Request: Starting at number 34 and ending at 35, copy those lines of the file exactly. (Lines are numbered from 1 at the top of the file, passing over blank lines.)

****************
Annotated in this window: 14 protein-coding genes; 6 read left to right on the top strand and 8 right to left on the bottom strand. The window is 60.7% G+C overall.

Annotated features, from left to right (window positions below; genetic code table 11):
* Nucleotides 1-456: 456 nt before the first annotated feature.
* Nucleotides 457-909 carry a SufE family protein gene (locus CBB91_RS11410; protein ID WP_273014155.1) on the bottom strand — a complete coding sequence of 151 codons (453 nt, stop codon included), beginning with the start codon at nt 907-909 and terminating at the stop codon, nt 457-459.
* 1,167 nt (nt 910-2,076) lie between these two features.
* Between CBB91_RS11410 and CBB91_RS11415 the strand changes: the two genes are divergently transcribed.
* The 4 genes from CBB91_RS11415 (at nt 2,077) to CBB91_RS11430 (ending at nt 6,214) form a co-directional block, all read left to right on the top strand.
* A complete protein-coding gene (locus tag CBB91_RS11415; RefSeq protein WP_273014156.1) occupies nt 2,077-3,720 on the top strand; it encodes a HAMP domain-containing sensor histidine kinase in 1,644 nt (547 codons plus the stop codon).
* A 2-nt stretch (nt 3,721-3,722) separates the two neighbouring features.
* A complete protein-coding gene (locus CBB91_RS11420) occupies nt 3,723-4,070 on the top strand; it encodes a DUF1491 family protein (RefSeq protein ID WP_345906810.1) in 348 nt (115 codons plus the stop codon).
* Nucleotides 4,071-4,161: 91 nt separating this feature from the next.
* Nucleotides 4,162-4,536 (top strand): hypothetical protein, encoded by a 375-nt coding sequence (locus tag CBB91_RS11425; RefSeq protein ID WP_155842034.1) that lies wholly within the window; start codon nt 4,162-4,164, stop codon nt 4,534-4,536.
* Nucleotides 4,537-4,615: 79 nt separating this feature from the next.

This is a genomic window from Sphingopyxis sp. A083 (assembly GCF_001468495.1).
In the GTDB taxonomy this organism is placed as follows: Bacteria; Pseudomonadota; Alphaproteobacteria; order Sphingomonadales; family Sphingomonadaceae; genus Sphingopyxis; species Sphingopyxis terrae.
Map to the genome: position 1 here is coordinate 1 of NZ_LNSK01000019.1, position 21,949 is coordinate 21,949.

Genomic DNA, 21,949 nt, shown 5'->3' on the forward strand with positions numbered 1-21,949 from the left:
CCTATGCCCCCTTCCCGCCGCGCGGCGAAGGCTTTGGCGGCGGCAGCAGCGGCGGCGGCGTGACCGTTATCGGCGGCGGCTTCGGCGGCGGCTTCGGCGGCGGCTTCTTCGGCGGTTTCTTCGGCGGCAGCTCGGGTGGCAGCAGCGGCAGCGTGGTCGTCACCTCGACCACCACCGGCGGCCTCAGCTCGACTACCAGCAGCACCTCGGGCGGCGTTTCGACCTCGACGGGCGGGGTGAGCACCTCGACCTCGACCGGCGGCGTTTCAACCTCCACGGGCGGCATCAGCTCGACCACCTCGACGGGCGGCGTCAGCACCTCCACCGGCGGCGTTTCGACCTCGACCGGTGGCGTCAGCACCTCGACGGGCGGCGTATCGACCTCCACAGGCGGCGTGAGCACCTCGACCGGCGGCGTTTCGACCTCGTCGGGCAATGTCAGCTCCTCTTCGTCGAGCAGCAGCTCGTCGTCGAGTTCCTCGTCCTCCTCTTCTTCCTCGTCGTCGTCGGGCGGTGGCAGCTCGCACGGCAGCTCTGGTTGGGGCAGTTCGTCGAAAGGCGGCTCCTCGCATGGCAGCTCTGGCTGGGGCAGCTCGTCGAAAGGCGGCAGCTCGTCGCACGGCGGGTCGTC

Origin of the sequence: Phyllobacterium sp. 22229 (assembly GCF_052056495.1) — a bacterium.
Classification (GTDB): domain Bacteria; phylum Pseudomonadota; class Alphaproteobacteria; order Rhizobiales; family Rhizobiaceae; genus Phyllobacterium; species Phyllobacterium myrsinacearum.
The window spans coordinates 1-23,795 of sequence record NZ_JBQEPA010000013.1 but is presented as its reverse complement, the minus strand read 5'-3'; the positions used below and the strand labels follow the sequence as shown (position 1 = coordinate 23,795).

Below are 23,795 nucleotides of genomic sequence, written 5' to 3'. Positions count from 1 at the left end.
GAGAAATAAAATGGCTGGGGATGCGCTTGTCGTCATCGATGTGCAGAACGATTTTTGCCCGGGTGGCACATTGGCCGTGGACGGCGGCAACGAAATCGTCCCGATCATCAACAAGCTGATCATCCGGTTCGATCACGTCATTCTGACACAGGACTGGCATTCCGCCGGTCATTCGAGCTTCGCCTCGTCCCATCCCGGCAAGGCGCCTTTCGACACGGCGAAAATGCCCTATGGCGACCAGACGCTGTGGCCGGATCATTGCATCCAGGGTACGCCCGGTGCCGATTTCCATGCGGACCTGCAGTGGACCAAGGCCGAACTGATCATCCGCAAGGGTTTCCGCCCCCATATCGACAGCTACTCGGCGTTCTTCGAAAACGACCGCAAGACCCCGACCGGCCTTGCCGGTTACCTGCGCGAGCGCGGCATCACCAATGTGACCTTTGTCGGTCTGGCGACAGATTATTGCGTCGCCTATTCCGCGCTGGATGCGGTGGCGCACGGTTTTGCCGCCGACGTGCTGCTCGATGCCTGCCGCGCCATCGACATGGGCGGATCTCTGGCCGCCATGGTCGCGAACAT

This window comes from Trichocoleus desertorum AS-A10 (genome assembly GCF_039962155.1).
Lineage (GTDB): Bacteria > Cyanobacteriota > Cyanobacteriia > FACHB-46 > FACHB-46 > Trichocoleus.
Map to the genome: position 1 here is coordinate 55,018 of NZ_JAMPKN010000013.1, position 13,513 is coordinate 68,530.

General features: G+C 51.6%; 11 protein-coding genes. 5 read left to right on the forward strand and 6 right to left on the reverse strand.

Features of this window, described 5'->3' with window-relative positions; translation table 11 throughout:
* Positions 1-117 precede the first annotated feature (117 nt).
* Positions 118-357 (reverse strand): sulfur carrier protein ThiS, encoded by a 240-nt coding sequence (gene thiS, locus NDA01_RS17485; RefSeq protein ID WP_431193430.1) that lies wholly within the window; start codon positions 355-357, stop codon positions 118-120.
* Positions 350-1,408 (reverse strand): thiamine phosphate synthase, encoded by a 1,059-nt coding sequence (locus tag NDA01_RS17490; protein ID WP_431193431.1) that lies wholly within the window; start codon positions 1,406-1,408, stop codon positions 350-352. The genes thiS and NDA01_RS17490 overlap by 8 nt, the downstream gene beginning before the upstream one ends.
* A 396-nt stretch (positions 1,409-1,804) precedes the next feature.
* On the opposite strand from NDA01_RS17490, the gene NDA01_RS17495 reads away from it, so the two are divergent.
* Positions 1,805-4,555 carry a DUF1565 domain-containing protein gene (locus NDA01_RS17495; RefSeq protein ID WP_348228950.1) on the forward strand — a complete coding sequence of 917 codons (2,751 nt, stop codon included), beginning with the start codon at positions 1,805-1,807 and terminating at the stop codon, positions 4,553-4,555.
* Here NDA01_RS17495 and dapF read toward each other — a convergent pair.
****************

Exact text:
* Positions 1,805-4,555 carry a DUF1565 domain-containing protein gene (locus NDA01_RS17495; RefSeq protein ID WP_348228950.1) on the forward strand — a complete coding sequence of 917 codons (2,751 nt, stop codon included), beginning with the start codon at positions 1,805-1,807 and terminating at the stop codon, positions 4,553-4,555.
* Here NDA01_RS17495 and dapF read toward each other — a convergent pair.